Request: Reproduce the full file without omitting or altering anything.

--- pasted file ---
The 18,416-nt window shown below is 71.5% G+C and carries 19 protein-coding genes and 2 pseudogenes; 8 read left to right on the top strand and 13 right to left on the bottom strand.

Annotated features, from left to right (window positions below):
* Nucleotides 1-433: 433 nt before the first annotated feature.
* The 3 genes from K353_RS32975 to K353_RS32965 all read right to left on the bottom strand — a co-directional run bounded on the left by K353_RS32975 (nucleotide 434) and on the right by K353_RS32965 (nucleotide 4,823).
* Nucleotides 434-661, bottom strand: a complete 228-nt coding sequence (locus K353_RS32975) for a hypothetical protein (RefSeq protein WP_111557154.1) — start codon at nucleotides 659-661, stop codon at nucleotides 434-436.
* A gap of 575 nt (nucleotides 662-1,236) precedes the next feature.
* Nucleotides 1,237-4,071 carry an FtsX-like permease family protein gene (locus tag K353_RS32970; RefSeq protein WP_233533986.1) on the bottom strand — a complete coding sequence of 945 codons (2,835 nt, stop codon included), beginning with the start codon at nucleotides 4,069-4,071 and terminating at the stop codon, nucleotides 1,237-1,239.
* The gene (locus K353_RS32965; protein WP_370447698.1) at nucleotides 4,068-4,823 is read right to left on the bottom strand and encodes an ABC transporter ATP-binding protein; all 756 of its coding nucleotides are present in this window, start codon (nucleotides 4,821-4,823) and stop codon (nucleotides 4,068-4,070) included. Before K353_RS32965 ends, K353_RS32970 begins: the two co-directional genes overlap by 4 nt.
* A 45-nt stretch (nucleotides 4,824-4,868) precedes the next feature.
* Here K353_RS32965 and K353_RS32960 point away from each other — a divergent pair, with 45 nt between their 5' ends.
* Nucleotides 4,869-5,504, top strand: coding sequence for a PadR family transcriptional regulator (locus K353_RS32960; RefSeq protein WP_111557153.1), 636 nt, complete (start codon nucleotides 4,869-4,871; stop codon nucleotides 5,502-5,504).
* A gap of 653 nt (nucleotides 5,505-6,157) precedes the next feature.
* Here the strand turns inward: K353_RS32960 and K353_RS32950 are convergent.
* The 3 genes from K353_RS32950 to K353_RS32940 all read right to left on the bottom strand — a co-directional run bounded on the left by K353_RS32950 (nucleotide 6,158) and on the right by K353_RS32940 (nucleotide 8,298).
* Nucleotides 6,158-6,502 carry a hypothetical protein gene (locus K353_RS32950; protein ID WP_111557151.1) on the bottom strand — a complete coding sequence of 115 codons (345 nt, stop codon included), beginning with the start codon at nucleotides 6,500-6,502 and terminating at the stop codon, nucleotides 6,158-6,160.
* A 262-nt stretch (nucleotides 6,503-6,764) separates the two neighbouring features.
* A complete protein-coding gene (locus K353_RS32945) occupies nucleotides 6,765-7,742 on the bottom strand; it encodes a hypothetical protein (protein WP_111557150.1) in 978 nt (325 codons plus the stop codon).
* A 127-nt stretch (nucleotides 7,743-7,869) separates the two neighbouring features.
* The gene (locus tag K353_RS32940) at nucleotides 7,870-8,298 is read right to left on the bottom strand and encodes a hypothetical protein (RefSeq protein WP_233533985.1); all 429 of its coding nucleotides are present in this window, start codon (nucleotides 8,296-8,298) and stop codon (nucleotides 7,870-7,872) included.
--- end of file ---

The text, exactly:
The 18,416-nt window shown below is 71.5% G+C and carries 19 protein-coding genes and 2 pseudogenes; 8 read left to right on the top strand and 13 right to left on the bottom strand.

Annotated features, from left to right (window positions below):
* Nucleotides 1-433: 433 nt before the first annotated feature.
* The 3 genes from K353_RS32975 to K353_RS32965 all read right to left on the bottom strand — a co-directional run bounded on the left by K353_RS32975 (nucleotide 434) and on the right by K353_RS32965 (nucleotide 4,823).
* Nucleotides 434-661, bottom strand: a complete 228-nt coding sequence (locus K353_RS32975) for a hypothetical protein (RefSeq protein WP_111557154.1) — start codon at nucleotides 659-661, stop codon at nucleotides 434-436.
* A gap of 575 nt (nucleotides 662-1,236) precedes the next feature.
* Nucleotides 1,237-4,071 carry an FtsX-like permease family protein gene (locus tag K353_RS32970; RefSeq protein WP_233533986.1) on the bottom strand — a complete coding sequence of 945 codons (2,835 nt, stop codon included), beginning with the start codon at nucleotides 4,069-4,071 and terminating at the stop codon, nucleotides 1,237-1,239.
* The gene (locus K353_RS32965; protein WP_370447698.1) at nucleotides 4,068-4,823 is read right to left on the bottom strand and encodes an ABC transporter ATP-binding protein; all 756 of its coding nucleotides are present in this window, start codon (nucleotides 4,821-4,823) and stop codon (nucleotides 4,068-4,070) included. Before K353_RS32965 ends, K353_RS32970 begins: the two co-directional genes overlap by 4 nt.
* A 45-nt stretch (nucleotides 4,824-4,868) precedes the next feature.
* Here K353_RS32965 and K353_RS32960 point away from each other — a divergent pair, with 45 nt between their 5' ends.
* Nucleotides 4,869-5,504, top strand: coding sequence for a PadR family transcriptional regulator (locus K353_RS32960; RefSeq protein WP_111557153.1), 636 nt, complete (start codon nucleotides 4,869-4,871; stop codon nucleotides 5,502-5,504).
* A gap of 653 nt (nucleotides 5,505-6,157) precedes the next feature.
* Here the strand turns inward: K353_RS32960 and K353_RS32950 are convergent.
* The 3 genes from K353_RS32950 to K353_RS32940 all read right to left on the bottom strand — a co-directional run bounded on the left by K353_RS32950 (nucleotide 6,158) and on the right by K353_RS32940 (nucleotide 8,298).
* Nucleotides 6,158-6,502 carry a hypothetical protein gene (locus K353_RS32950; protein ID WP_111557151.1) on the bottom strand — a complete coding sequence of 115 codons (345 nt, stop codon included), beginning with the start codon at nucleotides 6,500-6,502 and terminating at the stop codon, nucleotides 6,158-6,160.
* A 262-nt stretch (nucleotides 6,503-6,764) separates the two neighbouring features.
* A complete protein-coding gene (locus K353_RS32945) occupies nucleotides 6,765-7,742 on the bottom strand; it encodes a hypothetical protein (protein WP_111557150.1) in 978 nt (325 codons plus the stop codon).
* A 127-nt stretch (nucleotides 7,743-7,869) separates the two neighbouring features.
* The gene (locus tag K353_RS32940) at nucleotides 7,870-8,298 is read right to left on the bottom strand and encodes a hypothetical protein (RefSeq protein WP_233533985.1); all 429 of its coding nucleotides are present in this window, start codon (nucleotides 8,296-8,298) and stop codon (nucleotides 7,870-7,872) included.